Tripoli celebrates, but on a smaller scale

Women in Martyr's Square, Tripoli, celebrate the announcement of Libya's liberation - 23 October 2011
Image caption A small, but demonstrative crowd in Tripoli's Martyr's Square, compared to the masses that gathered in Benghazi for the official announcement of liberation

After eight months of bloody conflict, Libyans are on the threshold of a new dawn dubbed by officials as Liberation day - their independence from over four decades of dictatorship.

The crowd that gathered at the main square in Benghazi - the eastern city that will always be remembered as the birthplace of Libyan uprising - was massive.

The turnout was less impressive in the capital Tripoli, but grew as the sun set.

As Libya's interim head Mustafa Abdul Jalil addressed a jubilant crowd in Benghazi, those who showed up in Tripoli's Martyr's Square were cheering and emotional.

Some have attributed the small turnout in Tripoli to the declaration being announced from the east.

Others here, like Youssef, think Tripoli "is just partied out" - they have been out till the early hours since the announcement of Col Gaddafi's death.

Through rolling tears, 29-year old Amal al-Gomati said: "We are happy today, it means everything. Now we are alive, now we are human."

Two camels were brought to Martyr's Square on the back of a pick-up truck for a sacrificial killing to mark the occasion.

New beginnings

Libyan officials have announced what is viewed by many here as a "very optimistic" timeline for its journey towards an elected government.

Now that they have officially declared the country's liberation they are expected to form an elected Public National Congress within eight months and eventually - it is hoped - hold general elections another eight months later.

For a nation and a people that has never seen a ballot box, having moved from colonialism to a short-lived monarchy followed by despotic rule for more than four decades, the working timeline appears slightly premature.

Some Libyans have described the country and its people as "politically immature".

However, new beginnings at times bring with them surprising results - some Libyans are pinning their hopes on a success story.

For Tripoli university professor Dr Mahmoud Ramadan, it is an especially new beginning.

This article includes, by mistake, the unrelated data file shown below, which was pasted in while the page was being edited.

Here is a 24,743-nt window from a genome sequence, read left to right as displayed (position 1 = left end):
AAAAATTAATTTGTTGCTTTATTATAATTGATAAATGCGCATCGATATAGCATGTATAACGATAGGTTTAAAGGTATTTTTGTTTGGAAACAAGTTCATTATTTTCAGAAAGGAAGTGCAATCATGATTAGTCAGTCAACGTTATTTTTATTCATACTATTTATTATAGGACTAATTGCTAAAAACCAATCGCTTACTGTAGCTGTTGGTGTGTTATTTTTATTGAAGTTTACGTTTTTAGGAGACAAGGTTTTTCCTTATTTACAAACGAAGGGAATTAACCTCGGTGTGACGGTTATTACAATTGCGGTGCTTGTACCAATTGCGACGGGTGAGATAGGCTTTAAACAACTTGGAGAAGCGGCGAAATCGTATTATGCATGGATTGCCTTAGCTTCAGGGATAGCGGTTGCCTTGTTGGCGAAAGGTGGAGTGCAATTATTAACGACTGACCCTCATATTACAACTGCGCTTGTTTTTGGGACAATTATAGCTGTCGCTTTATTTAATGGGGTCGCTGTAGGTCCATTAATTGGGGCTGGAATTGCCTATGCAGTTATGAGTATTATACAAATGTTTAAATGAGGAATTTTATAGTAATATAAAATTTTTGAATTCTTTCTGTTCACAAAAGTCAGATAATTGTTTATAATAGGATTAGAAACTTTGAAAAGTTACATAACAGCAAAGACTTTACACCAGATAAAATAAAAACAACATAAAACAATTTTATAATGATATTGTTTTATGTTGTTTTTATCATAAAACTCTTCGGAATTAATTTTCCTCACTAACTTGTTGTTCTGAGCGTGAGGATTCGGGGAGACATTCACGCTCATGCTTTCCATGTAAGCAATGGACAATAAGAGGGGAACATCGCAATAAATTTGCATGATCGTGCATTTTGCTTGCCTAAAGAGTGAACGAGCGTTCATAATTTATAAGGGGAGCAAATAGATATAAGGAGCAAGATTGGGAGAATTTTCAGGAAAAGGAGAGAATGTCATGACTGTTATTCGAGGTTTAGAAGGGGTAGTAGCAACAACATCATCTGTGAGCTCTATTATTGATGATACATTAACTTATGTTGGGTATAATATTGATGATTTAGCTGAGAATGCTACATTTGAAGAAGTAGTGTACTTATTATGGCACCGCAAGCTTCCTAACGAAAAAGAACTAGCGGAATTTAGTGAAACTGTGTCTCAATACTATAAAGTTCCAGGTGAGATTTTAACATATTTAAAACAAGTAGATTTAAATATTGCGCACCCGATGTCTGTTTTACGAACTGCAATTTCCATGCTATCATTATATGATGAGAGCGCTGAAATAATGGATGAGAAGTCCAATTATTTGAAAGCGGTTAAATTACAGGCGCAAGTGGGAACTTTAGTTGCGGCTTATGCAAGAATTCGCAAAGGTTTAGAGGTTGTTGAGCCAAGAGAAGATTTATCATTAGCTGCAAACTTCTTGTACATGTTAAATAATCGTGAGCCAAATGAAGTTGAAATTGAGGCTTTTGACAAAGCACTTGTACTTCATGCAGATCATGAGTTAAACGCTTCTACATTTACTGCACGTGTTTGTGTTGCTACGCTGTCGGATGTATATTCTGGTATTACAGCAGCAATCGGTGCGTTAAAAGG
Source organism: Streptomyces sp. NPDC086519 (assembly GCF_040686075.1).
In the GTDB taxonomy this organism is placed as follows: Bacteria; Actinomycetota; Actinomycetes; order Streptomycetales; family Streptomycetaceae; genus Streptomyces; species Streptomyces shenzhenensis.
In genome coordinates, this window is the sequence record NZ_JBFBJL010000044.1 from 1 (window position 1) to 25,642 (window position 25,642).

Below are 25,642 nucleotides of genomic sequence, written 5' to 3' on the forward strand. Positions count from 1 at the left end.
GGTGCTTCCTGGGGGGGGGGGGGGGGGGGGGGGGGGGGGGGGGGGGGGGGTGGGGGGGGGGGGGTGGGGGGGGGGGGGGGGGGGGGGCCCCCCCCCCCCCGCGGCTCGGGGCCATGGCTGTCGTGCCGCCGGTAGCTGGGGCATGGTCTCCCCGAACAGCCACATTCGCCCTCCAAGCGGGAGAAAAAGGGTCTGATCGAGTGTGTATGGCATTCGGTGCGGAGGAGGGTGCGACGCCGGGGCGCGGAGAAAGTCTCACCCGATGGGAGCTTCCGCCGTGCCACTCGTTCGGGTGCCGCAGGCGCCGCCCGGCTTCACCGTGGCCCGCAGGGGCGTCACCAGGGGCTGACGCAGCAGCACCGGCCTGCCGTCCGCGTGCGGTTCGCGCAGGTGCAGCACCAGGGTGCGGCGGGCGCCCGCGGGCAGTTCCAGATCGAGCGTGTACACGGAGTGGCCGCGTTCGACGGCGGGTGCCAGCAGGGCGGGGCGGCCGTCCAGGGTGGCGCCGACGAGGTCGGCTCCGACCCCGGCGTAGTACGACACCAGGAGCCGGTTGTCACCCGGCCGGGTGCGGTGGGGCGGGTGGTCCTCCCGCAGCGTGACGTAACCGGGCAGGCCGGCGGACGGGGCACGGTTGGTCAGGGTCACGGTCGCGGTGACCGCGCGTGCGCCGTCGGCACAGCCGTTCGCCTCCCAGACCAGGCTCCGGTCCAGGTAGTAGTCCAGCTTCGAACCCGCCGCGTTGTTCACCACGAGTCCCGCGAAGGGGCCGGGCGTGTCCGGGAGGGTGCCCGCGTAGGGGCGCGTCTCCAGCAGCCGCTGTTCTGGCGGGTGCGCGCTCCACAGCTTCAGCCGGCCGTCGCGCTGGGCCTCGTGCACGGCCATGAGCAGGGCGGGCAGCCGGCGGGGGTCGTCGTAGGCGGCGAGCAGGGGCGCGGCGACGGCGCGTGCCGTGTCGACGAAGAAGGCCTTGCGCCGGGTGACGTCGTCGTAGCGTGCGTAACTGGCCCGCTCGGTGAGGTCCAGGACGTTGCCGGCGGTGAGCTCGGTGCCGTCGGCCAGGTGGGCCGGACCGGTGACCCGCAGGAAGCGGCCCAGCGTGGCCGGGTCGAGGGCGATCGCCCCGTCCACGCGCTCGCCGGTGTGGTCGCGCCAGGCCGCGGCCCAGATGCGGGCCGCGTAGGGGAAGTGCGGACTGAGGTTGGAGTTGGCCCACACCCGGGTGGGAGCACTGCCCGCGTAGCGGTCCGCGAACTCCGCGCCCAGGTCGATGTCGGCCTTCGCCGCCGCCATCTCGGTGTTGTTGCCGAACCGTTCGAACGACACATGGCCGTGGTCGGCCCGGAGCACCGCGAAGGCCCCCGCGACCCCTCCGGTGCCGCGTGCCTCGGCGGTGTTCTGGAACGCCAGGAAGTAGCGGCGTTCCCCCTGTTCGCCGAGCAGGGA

Image caption Libya's new flag for sale in Tripoli's Martyr's Square

The country's freshly declared independence is a vindication of a painful memory unlikely to be forgotten.

His brother Mohamed Ramadan, an outspoken journalist and author who worked for the BBC Arabic Service, was murdered by suspected Gaddafi henchmen in London in 1981.

"I think it's a lot of time" he says of the NTC's schedule.

"The first election will be a practice run… and Libyans will learn from it. We underestimated the Libyan people for a long time. This uprising revealed, for example, how many English speakers we have and that they are educated and internet savvy," says Dr Ramadan.

"We need to hold elections as soon as possible otherwise it will take a decade. I think we are really in limbo now, everyone is doing whatever they want, too many weapons around, and the education sector has not kicked off yet. We need to move quickly."

How that will translate on the ground for the siesta-prone culture that dominates this society is an entirely different matter.

Clean-up time

"Justice will never be served until we can rebuild a true, democratic nation that our war veterans will be proud of and be satisfied they fought for the right cause," says Neleufer al-Badri.

She, like others in Tripoli, is celebrating the declaration of the country's liberation with an eye to the journey ahead.

Others have raised concerns over the financial transparency of their new leaders since the old regime's unfrozen cash began to trickle in a few months ago.

Everyone has a view to share these days - substantiated or not -in a "new Libya" with people determined to sidestep the entrapments of revolutionary fervour brought on by the uprising.

There is an inescapable scent of freedom this evening that has cut through the overpowering smell of burning rubbish that has hung over central Tripoli since the early hours of the day.

Disposing the city's waste into the atmosphere is a simple yet toxic way of ridding Tripoli from a minor challenge brought on by a severe shortage of foreign workers who once took care of a job few Libyans are willing to do.

The road to democracy after a war and 42 years of dictatorship is littered with immeasurable challenges: There is no easy way around it and no shortcuts to speak of.

It is this generation of Libyans who will ultimately need to step up and clean up the mess that tyranny so often leaves behind long after it has been disposed of.